Marketing and Managing Tourism Destinations is a comprehensive and integrated introductory textbook covering both destination marketing and destination management in one volume. It focuses on how destination management is planned, implemented and evaluated as well as the management and operations of destination management organizations (DMOs), how they conduct business, major opportunities, challenges and issues they face to compete for the global leisure and business travel markets.
This second edition has been updated to include:
• A new chapter on visitor management that includes a section on crisis and disaster management
• New material on destination leadership and coordination
• New and revised content on digital marketing
• New and updated international case examples throughout to show the practical realities and approaches to managing different destinations around the world.
It is illustrated in full colour and packed with features to encourage reflection on main themes, spur critical thinking and show theory in practice. Written by an author with many years of industry practice, university teaching and professional training experience, this book is the essential guide to the subject for tourism, hospitality and events students and industry practitioners alike.
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2. Define destination management and destination marketing.
3. Identify and explain the roles of destination management.
4. Differentiate between destination management and destination marketing.
5. Categorize the stakeholders in destination management into groups.
6. Explain the 10 As of successful destinations.
7. Provide a definition of destination governance and identify the strengths of public and private sectors.
8. Describe the types of destination management organizations at different geographic levels.
If you are new to the concepts of managing and marketing destinations, it can be confusing to read what has been written to date about them. These are two relatively new concepts in tourism, and many experts have been struggling to define and differentiate them over the past 25 years. Sometimes, the concepts are used interchangeably, but although closely linked together, they are different. This book will demystify everything for you so that you will truly understand destination management and destination marketing.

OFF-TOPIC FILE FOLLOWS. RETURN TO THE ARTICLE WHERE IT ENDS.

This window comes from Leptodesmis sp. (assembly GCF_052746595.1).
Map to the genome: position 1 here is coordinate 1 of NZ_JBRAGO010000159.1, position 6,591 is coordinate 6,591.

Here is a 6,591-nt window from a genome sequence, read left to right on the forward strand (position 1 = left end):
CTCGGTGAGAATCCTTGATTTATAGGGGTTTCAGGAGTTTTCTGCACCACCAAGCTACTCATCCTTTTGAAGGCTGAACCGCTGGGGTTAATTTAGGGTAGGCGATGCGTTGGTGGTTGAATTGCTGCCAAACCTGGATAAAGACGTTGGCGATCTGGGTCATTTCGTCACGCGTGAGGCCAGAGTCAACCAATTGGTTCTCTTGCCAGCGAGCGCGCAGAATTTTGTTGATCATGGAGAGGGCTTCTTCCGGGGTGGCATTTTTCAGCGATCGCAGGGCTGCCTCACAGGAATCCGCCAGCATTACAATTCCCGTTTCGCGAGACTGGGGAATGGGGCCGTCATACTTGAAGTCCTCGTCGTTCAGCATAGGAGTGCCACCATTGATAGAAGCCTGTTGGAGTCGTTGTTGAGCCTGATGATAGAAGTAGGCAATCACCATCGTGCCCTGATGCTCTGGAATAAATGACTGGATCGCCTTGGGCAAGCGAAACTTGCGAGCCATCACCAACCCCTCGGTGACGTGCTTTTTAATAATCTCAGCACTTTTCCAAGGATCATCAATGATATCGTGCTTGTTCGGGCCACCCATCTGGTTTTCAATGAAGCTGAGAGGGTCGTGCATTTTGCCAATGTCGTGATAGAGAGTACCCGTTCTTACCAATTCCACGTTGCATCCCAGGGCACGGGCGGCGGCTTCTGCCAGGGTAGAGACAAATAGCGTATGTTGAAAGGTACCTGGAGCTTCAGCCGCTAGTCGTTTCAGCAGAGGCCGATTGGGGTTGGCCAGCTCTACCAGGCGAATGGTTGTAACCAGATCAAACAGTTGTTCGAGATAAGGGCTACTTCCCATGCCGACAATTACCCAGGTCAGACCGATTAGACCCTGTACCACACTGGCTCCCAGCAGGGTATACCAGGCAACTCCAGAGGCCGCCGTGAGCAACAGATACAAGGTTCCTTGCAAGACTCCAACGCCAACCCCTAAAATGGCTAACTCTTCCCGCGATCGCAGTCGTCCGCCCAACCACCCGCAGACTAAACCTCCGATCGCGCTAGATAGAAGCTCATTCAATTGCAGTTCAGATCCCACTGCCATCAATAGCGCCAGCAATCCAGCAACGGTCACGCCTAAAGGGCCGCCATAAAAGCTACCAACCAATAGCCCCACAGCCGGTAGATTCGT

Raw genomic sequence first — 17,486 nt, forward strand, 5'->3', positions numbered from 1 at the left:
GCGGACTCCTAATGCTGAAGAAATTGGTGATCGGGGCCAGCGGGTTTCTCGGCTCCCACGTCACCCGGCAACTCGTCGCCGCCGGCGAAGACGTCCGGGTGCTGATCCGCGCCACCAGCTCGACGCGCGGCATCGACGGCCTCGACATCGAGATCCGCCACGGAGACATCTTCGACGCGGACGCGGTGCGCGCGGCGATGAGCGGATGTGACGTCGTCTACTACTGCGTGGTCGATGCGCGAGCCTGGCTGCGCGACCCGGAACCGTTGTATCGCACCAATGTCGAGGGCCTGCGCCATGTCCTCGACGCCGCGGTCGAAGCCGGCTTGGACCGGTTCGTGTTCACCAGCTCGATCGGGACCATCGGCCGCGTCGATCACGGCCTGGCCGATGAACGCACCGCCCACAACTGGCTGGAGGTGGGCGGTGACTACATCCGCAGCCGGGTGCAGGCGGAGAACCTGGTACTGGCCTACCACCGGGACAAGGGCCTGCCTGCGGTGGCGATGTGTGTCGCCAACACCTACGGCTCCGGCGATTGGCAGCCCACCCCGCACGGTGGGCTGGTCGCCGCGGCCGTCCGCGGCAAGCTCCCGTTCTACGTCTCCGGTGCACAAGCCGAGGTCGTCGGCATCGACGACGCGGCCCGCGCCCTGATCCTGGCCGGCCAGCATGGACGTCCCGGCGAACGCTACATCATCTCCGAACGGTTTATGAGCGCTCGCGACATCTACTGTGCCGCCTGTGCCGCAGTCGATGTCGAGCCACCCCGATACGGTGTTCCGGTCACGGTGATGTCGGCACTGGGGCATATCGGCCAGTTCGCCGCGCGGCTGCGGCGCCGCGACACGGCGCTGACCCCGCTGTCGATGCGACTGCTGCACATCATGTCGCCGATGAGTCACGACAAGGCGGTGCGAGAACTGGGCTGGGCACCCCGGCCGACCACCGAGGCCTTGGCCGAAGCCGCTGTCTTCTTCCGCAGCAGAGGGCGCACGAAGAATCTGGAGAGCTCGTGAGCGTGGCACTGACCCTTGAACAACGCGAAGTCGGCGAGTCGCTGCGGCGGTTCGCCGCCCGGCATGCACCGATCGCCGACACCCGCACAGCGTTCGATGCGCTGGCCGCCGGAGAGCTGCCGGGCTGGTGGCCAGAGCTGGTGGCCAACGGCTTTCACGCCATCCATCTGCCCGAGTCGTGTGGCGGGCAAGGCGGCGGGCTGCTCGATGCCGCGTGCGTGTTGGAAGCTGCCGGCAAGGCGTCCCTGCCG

Destination management has become a profession in recent decades, requiring people with specific skills and experiences. Destination managers are a relatively new breed, but their status in society is steadily increasing as destination management gains more recognition. Although relatively small in comparison to hospitality and travel management, this is an up-and-coming career field for tourism management graduates. You need to first understand destinations before you can grasp their management.
Defining a tourism destination
Basically, a tourism destination is a geographic area that attracts visitors, but more needs to be added to this definition so you fully understand what this book is addressing. Here are the key characteristics of a tourism destination:
•A geographic area that has an administrative boundary or boundaries: This ranges from the largest country in the world (Russia) to the smallest, such as Monaco and the Vatican City. States, provinces, territories, regions, counties and cities within individual countries can also be destinations.
•A place where the tourist can find overnight accommodations: These are typically hotels, but there may be many other forms of accommodation. Some of the visitors may be day-trippers, and so not all of them necessarily stay overnight.
•A destination product is available for visitors: There are other facilities for tourists apart from overnight accommodations, including restaurants, entertainment and shopping areas. Most important in drawing tourists are the attractions and events. Transportation, infrastructure, service quality and friendliness are the other elements of the destination product.
•A tourism marketing effort exists: The place is marketing and promoting itself to attract tourists.
•A coordinating organization structure has been created: A destination management organization (DMO) leads and coordinates the tourism efforts of the place.
•An image exists of the place in tourists’ minds: People have perceptions about what the place has to offer for tourism. These images may be accurate or inaccurate.
•Government agencies have introduced laws and regulations: Special laws and regulations control different aspects of tourism.
•There is a mixture of tourism stakeholders: Private-sector enterprises; government agencies; non-profit organizations, including non-governmental organizations (NGOs); individuals and other entities that have an interest in tourism.
Great destinations are great places to live and work as well as to visit.